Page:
Windsurfing is a form of sailing where the board is powered by the wind. Though boards with sails have existed for centuries (even dating way back to the ancient Polynesians), the modern windsurfing board was only designed during the late 1940s by a boat maker named Newman Darby. His board was controlled mostly by weight distribution, whereas boards nowadays are dependent upon the sail for steering. Still, the success of Darby’s original design is why he is referred to as the “father of the sailboard.”
The first official, marketed sailboard was patented by engineer Jim Drake and surfer Hoyle Schweitzer in the 1960’s. The two friends made a fortune from their board, as consumers loved the polyethylene material and thus began to windsurf on a regular basis. Since then, windsurfing has become a popular sport all over the world.
While windsurfing is easily accessible, it can take a little practice. Windsurfing is a bit more complicated than traditional surfing because it requires more hand-eye coordination. Though balancing is somewhat easier, a sailboard has multiple working components that must be accounted for. That’s why many people who regularly windsurf call themselves sailors instead of surfers – and may take offense if you suggest otherwise!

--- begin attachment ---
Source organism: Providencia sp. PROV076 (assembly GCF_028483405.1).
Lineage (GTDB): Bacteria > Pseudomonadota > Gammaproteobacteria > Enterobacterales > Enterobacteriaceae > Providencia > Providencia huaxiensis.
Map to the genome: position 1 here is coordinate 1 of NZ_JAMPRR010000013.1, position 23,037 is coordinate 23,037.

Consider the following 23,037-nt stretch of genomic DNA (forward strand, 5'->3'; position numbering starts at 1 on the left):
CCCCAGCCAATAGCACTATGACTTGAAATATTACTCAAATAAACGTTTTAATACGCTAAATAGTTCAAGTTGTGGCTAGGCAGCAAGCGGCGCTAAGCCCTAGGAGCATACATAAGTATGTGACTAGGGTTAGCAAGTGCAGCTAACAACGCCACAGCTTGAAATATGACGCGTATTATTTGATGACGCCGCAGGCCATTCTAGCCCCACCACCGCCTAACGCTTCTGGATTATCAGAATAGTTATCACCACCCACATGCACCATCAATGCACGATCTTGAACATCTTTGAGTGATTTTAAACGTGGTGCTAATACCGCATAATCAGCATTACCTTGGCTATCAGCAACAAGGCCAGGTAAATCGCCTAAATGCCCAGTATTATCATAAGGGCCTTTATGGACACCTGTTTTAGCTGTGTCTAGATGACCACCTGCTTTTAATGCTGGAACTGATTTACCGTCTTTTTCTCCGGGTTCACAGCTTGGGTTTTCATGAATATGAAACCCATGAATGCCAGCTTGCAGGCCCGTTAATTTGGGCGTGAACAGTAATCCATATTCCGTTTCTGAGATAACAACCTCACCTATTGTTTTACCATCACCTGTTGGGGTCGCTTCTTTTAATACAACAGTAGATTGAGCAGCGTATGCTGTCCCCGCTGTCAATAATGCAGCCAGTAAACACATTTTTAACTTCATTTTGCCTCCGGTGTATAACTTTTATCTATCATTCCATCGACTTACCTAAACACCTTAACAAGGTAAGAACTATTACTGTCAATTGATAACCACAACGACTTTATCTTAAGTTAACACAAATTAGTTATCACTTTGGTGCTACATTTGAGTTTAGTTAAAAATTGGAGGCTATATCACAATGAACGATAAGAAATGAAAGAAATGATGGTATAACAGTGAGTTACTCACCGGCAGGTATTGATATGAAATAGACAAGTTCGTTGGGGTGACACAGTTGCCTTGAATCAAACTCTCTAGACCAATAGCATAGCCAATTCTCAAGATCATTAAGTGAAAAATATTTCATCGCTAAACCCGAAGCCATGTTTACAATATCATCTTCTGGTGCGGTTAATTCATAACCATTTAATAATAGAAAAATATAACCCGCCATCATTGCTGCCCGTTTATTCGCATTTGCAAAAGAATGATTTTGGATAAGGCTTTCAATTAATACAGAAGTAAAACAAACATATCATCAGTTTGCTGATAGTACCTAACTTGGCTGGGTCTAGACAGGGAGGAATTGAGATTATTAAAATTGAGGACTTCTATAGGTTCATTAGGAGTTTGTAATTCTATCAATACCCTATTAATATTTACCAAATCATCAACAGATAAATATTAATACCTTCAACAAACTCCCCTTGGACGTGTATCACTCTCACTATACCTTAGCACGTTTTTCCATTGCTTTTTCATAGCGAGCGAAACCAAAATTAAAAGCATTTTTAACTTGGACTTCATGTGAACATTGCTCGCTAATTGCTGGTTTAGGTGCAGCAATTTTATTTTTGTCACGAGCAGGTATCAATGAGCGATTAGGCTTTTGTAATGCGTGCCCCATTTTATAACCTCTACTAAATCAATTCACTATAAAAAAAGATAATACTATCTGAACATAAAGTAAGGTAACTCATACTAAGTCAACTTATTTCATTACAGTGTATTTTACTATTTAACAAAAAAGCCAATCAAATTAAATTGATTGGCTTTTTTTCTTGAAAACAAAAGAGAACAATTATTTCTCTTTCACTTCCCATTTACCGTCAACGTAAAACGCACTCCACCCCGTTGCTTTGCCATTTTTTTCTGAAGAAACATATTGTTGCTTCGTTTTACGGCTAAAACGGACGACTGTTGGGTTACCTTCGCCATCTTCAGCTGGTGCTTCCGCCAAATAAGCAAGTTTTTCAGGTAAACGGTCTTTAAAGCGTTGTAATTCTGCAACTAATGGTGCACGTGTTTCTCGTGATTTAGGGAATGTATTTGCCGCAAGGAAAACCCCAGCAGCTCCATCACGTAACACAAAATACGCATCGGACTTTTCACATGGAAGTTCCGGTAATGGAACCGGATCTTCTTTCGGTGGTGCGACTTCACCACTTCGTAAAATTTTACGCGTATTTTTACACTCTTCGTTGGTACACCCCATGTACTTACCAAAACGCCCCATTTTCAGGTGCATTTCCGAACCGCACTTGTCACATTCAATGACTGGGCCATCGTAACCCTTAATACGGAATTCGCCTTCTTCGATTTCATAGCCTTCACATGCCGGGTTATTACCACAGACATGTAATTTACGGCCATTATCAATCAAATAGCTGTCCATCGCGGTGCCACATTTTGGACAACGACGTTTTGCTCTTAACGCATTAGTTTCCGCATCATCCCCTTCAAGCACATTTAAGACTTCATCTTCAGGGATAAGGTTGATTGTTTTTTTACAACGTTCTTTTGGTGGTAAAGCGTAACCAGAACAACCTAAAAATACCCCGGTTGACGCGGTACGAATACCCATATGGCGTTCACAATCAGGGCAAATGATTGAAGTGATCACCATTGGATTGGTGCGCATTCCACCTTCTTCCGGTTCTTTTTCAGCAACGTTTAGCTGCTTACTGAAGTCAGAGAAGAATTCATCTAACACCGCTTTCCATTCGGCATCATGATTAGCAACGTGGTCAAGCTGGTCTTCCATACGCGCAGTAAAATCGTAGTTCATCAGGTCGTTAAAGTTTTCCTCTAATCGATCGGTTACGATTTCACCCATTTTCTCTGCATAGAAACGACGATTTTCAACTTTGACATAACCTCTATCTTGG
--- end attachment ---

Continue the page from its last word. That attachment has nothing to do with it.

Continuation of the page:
People also often compare windsurfing to snowboarding or skateboarding, but windsurfing has a much higher learning curve. New students often have to use “training boards” that are bigger in size to ensure that they don’t injure themselves. However, unlike other similar sports, windsurfing is typically much safer because there is no concrete or asphalt to wipe out on. This makes the sport popular for all ages and skill levels.
If you live in Texas, it’s likely you found out about windsurfing through the Olympics. This sport is a newer addition (the men’s team began in 1984 while women had to wait until 1992) but is currently one of the most watched Olympic sporting events. There are a total of 12 races with the top ten competing in the final medal race. Few advance past the initial stage, so any windsurfing race tends to be a nail biter!
Watching is only half the fun, however: there’s no reason that you can’t try windsurfing for yourself! To begin, you will most likely need an instructor, but there are a few tips you should know before getting out on the water. First, like a car, you should always check your brakes. If the wind is particularly strong, it can be easy to be swept away, especially if you don’t have the means to stop. You should also always windsurf with a buddy to keep you safe in the event of an emergency.
The next step is to check the direction and strength of the wind. From there, you should always remember to keep your front arm straight (this is important for steering and maintaining control), keep your weight on your back foot (for balance), and to keep your body as horizontal as possible. Combine these rules with the proper training, and you’ll be a pro sailer in no time!